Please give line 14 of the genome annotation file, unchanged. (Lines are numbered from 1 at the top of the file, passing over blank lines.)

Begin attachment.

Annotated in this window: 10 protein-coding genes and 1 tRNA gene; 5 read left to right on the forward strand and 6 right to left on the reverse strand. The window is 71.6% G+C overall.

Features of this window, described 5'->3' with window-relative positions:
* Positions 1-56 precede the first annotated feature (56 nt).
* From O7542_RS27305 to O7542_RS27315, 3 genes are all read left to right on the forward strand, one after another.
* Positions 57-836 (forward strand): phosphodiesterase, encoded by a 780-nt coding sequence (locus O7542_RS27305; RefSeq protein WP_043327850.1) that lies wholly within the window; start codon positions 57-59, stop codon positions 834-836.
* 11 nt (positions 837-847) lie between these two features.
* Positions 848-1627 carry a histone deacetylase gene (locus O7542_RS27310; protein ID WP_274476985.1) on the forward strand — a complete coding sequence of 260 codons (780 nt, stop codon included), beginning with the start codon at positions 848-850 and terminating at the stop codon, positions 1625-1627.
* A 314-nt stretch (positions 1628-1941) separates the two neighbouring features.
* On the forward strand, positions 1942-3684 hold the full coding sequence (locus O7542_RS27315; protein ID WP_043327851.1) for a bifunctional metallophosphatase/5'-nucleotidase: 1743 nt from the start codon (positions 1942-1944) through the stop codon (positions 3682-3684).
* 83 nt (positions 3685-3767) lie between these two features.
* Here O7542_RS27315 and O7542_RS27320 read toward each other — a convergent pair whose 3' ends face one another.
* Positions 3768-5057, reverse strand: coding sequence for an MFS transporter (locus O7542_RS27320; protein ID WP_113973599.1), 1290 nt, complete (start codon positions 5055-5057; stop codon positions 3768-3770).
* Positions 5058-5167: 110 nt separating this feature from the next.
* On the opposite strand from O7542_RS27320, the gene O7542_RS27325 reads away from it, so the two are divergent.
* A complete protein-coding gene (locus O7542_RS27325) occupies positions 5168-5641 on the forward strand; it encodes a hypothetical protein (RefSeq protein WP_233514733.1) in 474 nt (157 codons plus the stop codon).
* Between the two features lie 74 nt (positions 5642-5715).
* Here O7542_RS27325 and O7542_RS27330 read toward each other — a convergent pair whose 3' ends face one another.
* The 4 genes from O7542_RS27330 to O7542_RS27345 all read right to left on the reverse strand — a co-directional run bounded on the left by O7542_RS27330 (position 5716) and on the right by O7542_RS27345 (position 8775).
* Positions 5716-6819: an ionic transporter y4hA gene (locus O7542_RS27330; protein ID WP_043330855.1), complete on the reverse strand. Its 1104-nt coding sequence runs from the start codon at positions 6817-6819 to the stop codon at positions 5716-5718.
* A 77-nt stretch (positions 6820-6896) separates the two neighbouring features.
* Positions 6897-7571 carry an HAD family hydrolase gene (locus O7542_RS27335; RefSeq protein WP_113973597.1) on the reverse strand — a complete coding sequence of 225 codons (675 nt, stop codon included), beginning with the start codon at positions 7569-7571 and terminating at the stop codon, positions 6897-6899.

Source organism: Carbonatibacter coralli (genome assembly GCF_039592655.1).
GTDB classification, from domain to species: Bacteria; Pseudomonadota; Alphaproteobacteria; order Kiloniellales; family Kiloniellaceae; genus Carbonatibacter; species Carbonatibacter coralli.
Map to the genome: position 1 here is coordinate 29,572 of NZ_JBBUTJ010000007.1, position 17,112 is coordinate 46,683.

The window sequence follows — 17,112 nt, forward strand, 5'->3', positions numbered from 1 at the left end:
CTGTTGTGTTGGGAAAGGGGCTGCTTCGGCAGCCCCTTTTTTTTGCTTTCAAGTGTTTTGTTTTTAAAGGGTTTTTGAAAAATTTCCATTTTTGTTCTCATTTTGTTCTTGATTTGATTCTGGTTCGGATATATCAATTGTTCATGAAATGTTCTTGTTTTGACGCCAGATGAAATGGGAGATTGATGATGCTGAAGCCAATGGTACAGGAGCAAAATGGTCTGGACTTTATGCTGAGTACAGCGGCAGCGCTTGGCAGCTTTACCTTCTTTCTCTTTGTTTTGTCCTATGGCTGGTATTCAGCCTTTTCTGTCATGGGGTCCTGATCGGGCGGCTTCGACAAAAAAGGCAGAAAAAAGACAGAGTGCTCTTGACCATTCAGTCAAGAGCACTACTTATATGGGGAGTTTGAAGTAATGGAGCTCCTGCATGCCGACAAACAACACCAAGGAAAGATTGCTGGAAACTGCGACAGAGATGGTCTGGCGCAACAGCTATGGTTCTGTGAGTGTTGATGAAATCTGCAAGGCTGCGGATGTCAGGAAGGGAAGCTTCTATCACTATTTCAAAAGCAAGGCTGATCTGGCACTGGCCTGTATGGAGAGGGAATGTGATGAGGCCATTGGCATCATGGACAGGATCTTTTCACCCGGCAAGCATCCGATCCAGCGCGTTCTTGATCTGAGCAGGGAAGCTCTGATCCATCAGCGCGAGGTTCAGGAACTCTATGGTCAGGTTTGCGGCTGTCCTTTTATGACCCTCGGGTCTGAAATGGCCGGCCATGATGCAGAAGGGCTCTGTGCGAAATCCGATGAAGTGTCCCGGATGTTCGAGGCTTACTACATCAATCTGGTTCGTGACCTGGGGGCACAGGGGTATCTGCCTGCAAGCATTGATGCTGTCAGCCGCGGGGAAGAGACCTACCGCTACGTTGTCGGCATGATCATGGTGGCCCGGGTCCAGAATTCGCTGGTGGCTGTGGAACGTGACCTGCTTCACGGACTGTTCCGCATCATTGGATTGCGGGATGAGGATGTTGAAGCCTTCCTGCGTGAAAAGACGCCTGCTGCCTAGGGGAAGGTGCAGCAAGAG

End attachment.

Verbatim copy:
* On the opposite strand from O7542_RS27320, the gene O7542_RS27325 reads away from it, so the two are divergent.